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‘Big Disappointment’: Tamir Rice’s Mother Samaria Vents Frustration with Asst. Attorney Gen. Kristen Clarke and DOJ Decision’s to Keep Slain Son’s Case Closed

Samaria Rice, mother of Tamir Rice is angry with the Department of Justice, more specifically, Assistant Attorney General Kristen Clarke, who denied a request to reopen Tamir Rice’s case.

“As a Black woman, you are a big disappointment, and you sit me down in your office and tell me you had to sit your own son down, lady, I don’t want to hear all of that, do you understand how my life has changed completely and how it’s been destroyed because there’s no accountability in this country?” Samaria Rice described of her conversation with Clarke.

On Nov. 22, 2014, 12-year-old Tamir Rice was shot and killed by now-former Cleveland police officer Timothy Loehmann within two seconds after Loehmann pulled up to a park gazebo where Tamir was sitting on a bench.

Loehmann and fellow officer Frank Garmback, who was driving the police cruiser, were responding to a 911 call about Rice playing with a realistic-looking toy gun in the park. Neither local nor federal authorities found sufficient evidence to press criminal charges against the officers involved.

In December 2020, President Trump’s Justice Department officially closed its investigation into Tamir Rice’s case, citing “insufficient evidence to support federal criminal charges” against Loehmann and Garmback.

Last year, Samaria Rice’s attorneys sent a letter signed by several legal scholars to the DOJ urging the agency to reopen the case. Rice met with DOJ officials in October and again in December, where she shared the pains associated with policing in Black communities.

On Jan. 28, 2022, Clarke said in a letter, the DOJ could not prove Tamir Rice’s civil rights were violated citing section 242 of the federal civil rights law which read: “The government must prove beyond a reasonable doubt, an officer acting under color of law, willfully deprived Tamir Rice of a rice protected by the constitution.”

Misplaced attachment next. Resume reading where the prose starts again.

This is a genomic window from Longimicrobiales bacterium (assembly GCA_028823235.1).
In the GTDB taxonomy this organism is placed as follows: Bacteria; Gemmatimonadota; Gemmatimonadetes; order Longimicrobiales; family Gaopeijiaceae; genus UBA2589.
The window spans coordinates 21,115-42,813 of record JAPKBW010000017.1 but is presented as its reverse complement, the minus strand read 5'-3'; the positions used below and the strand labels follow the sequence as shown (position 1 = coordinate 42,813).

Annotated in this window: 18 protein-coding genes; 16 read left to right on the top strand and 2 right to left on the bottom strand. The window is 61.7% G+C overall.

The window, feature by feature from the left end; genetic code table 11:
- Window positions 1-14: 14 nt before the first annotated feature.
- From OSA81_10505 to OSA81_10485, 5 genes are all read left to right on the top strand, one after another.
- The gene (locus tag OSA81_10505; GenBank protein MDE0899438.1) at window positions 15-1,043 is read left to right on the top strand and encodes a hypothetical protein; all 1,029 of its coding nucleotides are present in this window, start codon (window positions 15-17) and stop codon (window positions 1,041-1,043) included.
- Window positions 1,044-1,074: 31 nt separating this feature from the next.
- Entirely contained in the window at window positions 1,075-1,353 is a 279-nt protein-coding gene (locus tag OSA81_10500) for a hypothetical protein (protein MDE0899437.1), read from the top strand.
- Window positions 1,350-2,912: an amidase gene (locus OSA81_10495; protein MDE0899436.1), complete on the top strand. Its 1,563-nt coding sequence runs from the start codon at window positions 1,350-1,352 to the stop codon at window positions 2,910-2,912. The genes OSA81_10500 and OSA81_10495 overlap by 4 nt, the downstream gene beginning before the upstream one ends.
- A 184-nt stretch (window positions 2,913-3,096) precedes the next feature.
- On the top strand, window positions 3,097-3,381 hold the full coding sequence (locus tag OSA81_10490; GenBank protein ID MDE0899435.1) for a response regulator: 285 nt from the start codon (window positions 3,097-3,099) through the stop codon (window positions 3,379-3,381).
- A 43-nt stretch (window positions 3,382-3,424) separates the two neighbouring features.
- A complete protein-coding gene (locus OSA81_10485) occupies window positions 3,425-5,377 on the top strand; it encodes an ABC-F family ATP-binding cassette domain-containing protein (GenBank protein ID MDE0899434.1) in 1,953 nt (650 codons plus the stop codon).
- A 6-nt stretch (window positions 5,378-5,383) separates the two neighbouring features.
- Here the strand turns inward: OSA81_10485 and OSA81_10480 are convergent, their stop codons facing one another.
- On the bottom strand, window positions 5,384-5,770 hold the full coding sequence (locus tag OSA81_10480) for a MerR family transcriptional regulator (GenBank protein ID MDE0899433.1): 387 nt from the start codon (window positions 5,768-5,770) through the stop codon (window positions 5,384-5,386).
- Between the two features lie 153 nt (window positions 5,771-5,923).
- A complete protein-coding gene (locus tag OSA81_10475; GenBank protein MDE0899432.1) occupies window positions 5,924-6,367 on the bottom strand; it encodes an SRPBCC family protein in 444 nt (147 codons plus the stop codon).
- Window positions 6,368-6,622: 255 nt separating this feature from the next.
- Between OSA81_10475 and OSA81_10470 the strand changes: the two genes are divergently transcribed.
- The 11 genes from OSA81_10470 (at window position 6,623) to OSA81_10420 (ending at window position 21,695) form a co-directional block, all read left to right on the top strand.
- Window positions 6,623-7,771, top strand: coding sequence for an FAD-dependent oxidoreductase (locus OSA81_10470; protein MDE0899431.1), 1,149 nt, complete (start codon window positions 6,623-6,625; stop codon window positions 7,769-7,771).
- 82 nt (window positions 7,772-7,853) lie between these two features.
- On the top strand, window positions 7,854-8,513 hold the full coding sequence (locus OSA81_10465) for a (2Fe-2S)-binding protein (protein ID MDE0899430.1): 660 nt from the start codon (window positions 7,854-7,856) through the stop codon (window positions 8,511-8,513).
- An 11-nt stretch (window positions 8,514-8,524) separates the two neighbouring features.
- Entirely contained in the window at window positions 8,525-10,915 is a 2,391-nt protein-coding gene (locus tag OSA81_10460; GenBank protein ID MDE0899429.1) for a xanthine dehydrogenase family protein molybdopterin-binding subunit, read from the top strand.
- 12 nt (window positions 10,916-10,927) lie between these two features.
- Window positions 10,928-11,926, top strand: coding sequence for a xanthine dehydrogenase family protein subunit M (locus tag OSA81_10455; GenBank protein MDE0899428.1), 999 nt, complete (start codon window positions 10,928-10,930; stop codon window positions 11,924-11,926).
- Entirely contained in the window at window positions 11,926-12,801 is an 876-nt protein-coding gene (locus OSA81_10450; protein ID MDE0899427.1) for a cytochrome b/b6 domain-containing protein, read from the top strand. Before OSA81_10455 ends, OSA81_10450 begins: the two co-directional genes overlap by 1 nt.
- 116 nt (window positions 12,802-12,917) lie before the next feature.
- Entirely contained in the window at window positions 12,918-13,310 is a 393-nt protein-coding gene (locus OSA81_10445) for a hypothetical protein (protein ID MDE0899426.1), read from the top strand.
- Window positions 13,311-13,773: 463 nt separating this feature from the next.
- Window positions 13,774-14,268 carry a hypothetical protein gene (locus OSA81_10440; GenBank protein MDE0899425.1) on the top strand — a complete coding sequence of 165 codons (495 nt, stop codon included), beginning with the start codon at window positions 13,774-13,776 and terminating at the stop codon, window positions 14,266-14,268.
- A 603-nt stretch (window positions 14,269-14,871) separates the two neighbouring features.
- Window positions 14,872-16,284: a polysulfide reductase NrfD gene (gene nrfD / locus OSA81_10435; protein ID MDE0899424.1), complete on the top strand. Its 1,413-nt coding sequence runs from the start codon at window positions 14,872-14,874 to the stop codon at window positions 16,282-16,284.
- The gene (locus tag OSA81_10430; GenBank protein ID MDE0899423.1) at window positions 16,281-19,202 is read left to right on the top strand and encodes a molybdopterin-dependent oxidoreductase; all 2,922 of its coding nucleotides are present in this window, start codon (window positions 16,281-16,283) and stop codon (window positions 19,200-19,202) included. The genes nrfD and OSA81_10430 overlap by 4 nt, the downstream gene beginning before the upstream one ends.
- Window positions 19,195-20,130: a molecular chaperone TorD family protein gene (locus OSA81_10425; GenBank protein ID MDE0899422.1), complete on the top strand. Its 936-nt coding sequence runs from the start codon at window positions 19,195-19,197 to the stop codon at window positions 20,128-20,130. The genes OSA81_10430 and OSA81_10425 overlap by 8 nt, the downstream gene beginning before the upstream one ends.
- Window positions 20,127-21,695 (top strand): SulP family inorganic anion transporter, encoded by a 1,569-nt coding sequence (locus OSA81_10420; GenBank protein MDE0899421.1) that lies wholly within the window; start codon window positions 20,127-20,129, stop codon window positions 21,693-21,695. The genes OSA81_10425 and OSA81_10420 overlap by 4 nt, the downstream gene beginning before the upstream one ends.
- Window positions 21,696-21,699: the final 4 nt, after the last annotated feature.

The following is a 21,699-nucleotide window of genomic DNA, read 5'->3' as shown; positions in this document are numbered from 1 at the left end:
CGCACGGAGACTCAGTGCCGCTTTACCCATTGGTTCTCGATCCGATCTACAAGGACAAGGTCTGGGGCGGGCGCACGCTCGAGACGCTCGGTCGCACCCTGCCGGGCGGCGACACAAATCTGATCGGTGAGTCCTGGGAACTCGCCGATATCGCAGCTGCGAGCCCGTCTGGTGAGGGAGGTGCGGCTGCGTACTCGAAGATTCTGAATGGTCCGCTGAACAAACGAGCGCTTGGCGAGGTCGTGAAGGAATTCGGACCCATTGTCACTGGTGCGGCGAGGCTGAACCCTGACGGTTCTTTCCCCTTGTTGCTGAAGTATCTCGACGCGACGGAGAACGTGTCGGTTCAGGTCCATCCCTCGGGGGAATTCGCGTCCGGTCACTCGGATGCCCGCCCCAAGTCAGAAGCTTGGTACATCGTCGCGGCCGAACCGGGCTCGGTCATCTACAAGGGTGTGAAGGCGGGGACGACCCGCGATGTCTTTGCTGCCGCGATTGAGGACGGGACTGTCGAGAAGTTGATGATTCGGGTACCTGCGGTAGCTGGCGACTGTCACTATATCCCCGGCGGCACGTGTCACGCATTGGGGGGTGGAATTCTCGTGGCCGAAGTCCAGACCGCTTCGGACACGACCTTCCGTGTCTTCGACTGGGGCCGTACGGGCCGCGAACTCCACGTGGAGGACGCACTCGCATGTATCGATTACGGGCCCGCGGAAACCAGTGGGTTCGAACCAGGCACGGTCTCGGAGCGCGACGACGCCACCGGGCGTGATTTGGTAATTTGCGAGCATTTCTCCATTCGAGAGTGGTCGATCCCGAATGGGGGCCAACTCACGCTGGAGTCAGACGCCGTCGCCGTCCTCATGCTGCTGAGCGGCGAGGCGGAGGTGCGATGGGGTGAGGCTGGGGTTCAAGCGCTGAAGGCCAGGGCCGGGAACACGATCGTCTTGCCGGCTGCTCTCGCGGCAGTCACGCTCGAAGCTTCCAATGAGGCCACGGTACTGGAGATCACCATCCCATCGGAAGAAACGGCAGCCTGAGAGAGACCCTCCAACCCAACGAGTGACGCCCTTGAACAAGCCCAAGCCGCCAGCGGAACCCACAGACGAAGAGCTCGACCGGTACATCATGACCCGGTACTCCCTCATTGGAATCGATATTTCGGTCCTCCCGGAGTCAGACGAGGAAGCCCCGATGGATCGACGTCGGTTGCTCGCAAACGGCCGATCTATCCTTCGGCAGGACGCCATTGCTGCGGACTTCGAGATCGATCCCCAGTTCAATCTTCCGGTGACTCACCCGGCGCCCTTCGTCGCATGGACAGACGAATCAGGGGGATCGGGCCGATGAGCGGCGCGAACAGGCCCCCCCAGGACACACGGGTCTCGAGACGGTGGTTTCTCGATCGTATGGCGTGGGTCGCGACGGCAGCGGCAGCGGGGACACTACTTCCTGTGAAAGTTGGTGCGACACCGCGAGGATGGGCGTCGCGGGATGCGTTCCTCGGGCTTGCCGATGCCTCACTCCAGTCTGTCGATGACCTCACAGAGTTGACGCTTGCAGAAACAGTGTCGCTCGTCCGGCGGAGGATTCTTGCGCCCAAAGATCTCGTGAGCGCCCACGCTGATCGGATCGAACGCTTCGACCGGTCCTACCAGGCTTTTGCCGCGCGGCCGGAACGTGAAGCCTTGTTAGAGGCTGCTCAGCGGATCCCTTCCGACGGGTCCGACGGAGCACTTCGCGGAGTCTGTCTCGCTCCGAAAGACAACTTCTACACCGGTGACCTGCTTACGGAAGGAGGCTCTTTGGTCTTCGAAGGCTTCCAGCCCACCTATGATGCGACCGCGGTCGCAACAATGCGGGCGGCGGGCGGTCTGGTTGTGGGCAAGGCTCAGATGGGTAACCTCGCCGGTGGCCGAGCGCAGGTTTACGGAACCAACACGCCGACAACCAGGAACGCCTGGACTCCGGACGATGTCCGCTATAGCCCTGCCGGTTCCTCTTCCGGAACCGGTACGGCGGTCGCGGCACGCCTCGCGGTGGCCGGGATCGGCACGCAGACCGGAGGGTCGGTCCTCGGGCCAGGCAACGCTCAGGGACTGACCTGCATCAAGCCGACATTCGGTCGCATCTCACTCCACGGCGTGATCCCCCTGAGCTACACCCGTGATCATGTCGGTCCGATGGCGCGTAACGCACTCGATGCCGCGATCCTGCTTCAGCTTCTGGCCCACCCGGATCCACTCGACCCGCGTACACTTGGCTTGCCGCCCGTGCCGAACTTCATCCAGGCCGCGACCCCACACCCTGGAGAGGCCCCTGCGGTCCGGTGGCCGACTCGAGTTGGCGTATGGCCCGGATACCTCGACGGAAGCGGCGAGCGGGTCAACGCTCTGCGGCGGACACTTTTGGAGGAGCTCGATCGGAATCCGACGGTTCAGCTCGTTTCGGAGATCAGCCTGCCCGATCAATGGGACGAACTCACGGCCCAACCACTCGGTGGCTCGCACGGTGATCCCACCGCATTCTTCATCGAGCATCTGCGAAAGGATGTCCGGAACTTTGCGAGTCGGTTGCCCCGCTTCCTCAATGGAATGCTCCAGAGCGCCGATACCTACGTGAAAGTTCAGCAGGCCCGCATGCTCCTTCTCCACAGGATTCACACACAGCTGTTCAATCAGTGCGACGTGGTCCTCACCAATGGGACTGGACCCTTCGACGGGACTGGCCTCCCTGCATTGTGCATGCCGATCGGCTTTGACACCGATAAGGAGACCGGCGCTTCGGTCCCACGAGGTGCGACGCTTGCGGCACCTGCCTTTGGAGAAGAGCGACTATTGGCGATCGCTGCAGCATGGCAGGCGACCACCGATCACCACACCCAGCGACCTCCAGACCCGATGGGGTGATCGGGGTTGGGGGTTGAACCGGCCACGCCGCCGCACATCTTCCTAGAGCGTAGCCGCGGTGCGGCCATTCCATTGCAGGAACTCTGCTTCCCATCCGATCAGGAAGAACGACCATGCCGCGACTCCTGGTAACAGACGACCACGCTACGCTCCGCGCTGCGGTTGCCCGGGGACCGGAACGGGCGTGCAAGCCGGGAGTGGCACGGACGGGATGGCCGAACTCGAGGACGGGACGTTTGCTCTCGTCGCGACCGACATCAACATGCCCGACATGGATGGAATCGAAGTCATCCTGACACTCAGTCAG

Clarke said career prosecutors could not meet the standard of proof that Loehmann acted with bad purpose when he fired the fatal shot killing 12-year-old Tamir Rice.

“She tells me she doesn’t know what Timothy Loehmann was thinking in his mind that day, but I’m going to tell you this, willful intent means the gun was already sitting on your lap Timothy Loehmann because there’s no way it was sitting in your holster, you have to unclip it and do all of that and that’s probably about a second right there, my son was shot in less than a second,” Samaria Rice said after claiming President Biden’s Justice Department failed her.

Legal analyst, Laura McNeal, J.D., Ph.D., says the legal standard to prove a person’s civil rights were violated by police is too high at the federal level.

In Tamir Rice’s case, McNeal said, the Justice Department would have to prove the officers intentionally took Tamir Rice’s life, but she added details provided to the officers by the 911 dispatcher factored into their response.

According to the DOJ’s final report from December 2020, the 911 call regarding Tamir Rice was flagged as a “Code 1” or a high priority call and “the dispatcher did not relay that the individual might be a juvenile or that the gun might be fake.

The officers believed they were responding to a playground where a grown man was brandishing a real gun at individuals, presumably including children.”

McNeal says, the Justice Department had to consider these additional details and still prove the officers had willful intent to deny Tamir his constitutional rights. McNeal suggested Samaria would have a better chance pursuing justice at the state level because the standard of proof is not as high compared to the federal level.

Rice is considering her next steps, but, more immediately, Rice would like to speak with Clarke for more clarification why she feels the DOJ feels it cannot prove willful intent.

“I want her to be able to give me some details on why she can’t challenge the statute 242. Can you tell me why instead of you telling me, it’s going to be hard to do, then how don’t you know if you don’t challenge it. I don’t understand what you’re doing,” Rice said.

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